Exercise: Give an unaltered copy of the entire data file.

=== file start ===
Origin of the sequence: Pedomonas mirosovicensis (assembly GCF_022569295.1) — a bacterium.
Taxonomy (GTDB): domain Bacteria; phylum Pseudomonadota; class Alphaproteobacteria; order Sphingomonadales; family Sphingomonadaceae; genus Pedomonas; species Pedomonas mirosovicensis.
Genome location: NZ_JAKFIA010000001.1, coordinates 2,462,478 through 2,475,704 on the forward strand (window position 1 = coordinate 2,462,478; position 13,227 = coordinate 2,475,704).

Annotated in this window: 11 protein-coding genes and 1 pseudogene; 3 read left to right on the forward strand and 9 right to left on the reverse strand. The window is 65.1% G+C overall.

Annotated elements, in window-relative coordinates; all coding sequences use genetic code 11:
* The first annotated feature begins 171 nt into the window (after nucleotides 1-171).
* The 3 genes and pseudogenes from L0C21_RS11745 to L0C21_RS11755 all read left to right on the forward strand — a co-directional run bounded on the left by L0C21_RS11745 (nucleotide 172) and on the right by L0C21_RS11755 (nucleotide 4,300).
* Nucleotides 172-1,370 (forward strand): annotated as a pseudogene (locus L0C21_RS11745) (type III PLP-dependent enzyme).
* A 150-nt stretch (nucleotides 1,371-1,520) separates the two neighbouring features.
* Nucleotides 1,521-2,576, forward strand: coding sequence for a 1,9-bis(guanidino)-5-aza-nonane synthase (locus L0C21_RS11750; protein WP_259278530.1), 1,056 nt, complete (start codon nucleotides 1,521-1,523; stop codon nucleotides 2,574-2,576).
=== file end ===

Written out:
Origin of the sequence: Pedomonas mirosovicensis (assembly GCF_022569295.1) — a bacterium.
Taxonomy (GTDB): domain Bacteria; phylum Pseudomonadota; class Alphaproteobacteria; order Sphingomonadales; family Sphingomonadaceae; genus Pedomonas; species Pedomonas mirosovicensis.
Genome location: NZ_JAKFIA010000001.1, coordinates 2,462,478 through 2,475,704 on the forward strand (window position 1 = coordinate 2,462,478; position 13,227 = coordinate 2,475,704).

Annotated in this window: 11 protein-coding genes and 1 pseudogene; 3 read left to right on the forward strand and 9 right to left on the reverse strand. The window is 65.1% G+C overall.

Annotated elements, in window-relative coordinates; all coding sequences use genetic code 11:
* The first annotated feature begins 171 nt into the window (after nucleotides 1-171).
* The 3 genes and pseudogenes from L0C21_RS11745 to L0C21_RS11755 all read left to right on the forward strand — a co-directional run bounded on the left by L0C21_RS11745 (nucleotide 172) and on the right by L0C21_RS11755 (nucleotide 4,300).
* Nucleotides 172-1,370 (forward strand): annotated as a pseudogene (locus L0C21_RS11745) (type III PLP-dependent enzyme).
* A 150-nt stretch (nucleotides 1,371-1,520) separates the two neighbouring features.
* Nucleotides 1,521-2,576, forward strand: coding sequence for a 1,9-bis(guanidino)-5-aza-nonane synthase (locus L0C21_RS11750; protein WP_259278530.1), 1,056 nt, complete (start codon nucleotides 1,521-1,523; stop codon nucleotides 2,574-2,576).